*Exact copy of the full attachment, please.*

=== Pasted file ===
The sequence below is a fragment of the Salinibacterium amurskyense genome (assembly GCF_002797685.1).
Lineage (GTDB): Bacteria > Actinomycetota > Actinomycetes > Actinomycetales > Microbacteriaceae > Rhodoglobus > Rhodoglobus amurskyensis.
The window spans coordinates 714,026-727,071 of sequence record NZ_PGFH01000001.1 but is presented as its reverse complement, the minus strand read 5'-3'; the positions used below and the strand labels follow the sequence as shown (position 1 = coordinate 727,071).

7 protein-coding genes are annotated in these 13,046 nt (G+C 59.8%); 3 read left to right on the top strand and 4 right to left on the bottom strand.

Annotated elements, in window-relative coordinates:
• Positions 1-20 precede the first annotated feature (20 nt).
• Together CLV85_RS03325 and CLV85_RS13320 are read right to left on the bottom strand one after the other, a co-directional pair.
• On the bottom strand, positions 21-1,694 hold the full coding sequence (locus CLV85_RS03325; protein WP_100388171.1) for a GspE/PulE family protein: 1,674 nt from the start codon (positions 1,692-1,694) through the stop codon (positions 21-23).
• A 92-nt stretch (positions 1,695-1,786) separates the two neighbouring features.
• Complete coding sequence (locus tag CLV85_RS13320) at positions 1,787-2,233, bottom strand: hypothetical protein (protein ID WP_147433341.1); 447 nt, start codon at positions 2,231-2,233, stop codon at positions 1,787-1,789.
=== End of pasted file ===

The sequence below is a fragment of the Salinibacterium amurskyense genome (assembly GCF_002797685.1).
Lineage (GTDB): Bacteria > Actinomycetota > Actinomycetes > Actinomycetales > Microbacteriaceae > Rhodoglobus > Rhodoglobus amurskyensis.
The window spans coordinates 714,026-727,071 of sequence record NZ_PGFH01000001.1 but is presented as its reverse complement, the minus strand read 5'-3'; the positions used below and the strand labels follow the sequence as shown (position 1 = coordinate 727,071).

7 protein-coding genes are annotated in these 13,046 nt (G+C 59.8%); 3 read left to right on the top strand and 4 right to left on the bottom strand.

Annotated elements, in window-relative coordinates:
• Positions 1-20 precede the first annotated feature (20 nt).
• Together CLV85_RS03325 and CLV85_RS13320 are read right to left on the bottom strand one after the other, a co-directional pair.
• On the bottom strand, positions 21-1,694 hold the full coding sequence (locus CLV85_RS03325; protein WP_100388171.1) for a GspE/PulE family protein: 1,674 nt from the start codon (positions 1,692-1,694) through the stop codon (positions 21-23).
• A 92-nt stretch (positions 1,695-1,786) separates the two neighbouring features.
• Complete coding sequence (locus tag CLV85_RS13320) at positions 1,787-2,233, bottom strand: hypothetical protein (protein ID WP_147433341.1); 447 nt, start codon at positions 2,231-2,233, stop codon at positions 1,787-1,789.